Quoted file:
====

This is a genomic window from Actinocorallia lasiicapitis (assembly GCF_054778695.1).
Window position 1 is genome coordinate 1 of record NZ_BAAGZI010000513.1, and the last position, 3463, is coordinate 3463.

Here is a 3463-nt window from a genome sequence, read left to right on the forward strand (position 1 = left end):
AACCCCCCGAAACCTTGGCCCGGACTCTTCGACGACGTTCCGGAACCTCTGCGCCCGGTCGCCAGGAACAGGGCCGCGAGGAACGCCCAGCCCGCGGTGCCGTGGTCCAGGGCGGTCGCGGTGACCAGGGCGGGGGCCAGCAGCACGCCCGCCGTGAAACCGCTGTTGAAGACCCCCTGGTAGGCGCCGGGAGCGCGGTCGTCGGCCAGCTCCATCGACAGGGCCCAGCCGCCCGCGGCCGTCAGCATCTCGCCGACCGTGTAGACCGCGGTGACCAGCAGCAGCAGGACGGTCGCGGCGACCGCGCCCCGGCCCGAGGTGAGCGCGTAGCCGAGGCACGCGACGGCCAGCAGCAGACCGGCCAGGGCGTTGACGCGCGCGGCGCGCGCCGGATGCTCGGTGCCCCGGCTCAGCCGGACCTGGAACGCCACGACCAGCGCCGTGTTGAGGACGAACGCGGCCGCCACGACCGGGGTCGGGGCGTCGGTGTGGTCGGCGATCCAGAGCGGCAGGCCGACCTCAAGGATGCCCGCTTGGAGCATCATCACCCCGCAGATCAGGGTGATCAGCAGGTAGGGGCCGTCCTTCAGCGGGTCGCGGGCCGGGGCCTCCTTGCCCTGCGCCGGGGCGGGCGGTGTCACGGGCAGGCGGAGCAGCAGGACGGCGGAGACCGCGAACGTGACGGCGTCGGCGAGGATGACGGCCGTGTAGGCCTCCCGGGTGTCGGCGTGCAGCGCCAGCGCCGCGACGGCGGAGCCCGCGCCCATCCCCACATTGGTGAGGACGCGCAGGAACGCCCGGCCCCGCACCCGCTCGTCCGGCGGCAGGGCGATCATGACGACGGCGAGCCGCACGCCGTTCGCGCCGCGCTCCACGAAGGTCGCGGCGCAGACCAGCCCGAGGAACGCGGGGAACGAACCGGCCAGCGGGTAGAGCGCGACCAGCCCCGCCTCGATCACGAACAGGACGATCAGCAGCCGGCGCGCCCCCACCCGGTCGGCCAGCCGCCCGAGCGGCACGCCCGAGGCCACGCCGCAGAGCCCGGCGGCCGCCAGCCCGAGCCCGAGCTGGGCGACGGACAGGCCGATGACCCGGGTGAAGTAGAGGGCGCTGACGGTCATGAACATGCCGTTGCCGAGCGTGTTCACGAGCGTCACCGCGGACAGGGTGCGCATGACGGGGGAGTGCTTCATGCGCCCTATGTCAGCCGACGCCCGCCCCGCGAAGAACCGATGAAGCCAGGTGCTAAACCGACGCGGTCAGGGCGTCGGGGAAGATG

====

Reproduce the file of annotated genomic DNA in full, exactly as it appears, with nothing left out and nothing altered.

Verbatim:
This is a genomic window from Actinocorallia lasiicapitis (assembly GCF_054778695.1).
Window position 1 is genome coordinate 1 of record NZ_BAAGZI010000513.1, and the last position, 3463, is coordinate 3463.

Here is a 3463-nt window from a genome sequence, read left to right on the forward strand (position 1 = left end):
AACCCCCCGAAACCTTGGCCCGGACTCTTCGACGACGTTCCGGAACCTCTGCGCCCGGTCGCCAGGAACAGGGCCGCGAGGAACGCCCAGCCCGCGGTGCCGTGGTCCAGGGCGGTCGCGGTGACCAGGGCGGGGGCCAGCAGCACGCCCGCCGTGAAACCGCTGTTGAAGACCCCCTGGTAGGCGCCGGGAGCGCGGTCGTCGGCCAGCTCCATCGACAGGGCCCAGCCGCCCGCGGCCGTCAGCATCTCGCCGACCGTGTAGACCGCGGTGACCAGCAGCAGCAGGACGGTCGCGGCGACCGCGCCCCGGCCCGAGGTGAGCGCGTAGCCGAGGCACGCGACGGCCAGCAGCAGACCGGCCAGGGCGTTGACGCGCGCGGCGCGCGCCGGATGCTCGGTGCCCCGGCTCAGCCGGACCTGGAACGCCACGACCAGCGCCGTGTTGAGGACGAACGCGGCCGCCACGACCGGGGTCGGGGCGTCGGTGTGGTCGGCGATCCAGAGCGGCAGGCCGACCTCAAGGATGCCCGCTTGGAGCATCATCACCCCGCAGATCAGGGTGATCAGCAGGTAGGGGCCGTCCTTCAGCGGGTCGCGGGCCGGGGCCTCCTTGCCCTGCGCCGGGGCGGGCGGTGTCACGGGCAGGCGGAGCAGCAGGACGGCGGAGACCGCGAACGTGACGGCGTCGGCGAGGATGACGGCCGTGTAGGCCTCCCGGGTGTCGGCGTGCAGCGCCAGCGCCGCGACGGCGGAGCCCGCGCCCATCCCCACATTGGTGAGGACGCGCAGGAACGCCCGGCCCCGCACCCGCTCGTCCGGCGGCAGGGCGATCATGACGACGGCGAGCCGCACGCCGTTCGCGCCGCGCTCCACGAAGGTCGCGGCGCAGACCAGCCCGAGGAACGCGGGGAACGAACCGGCCAGCGGGTAGAGCGCGACCAGCCCCGCCTCGATCACGAACAGGACGATCAGCAGCCGGCGCGCCCCCACCCGGTCGGCCAGCCGCCCGAGCGGCACGCCCGAGGCCACGCCGCAGAGCCCGGCGGCCGCCAGCCCGAGCCCGAGCTGGGCGACGGACAGGCCGATGACCCGGGTGAAGTAGAGGGCGCTGACGGTCATGAACATGCCGTTGCCGAGCGTGTTCACGAGCGTCACCGCGGACAGGGTGCGCATGACGGGGGAGTGCTTCATGCGCCCTATGTCAGCCGACGCCCGCCCCGCGAAGAACCGATGAAGCCAGGTGCTAAACCGACGCGGTCAGGGCGTCGGGGAAGATG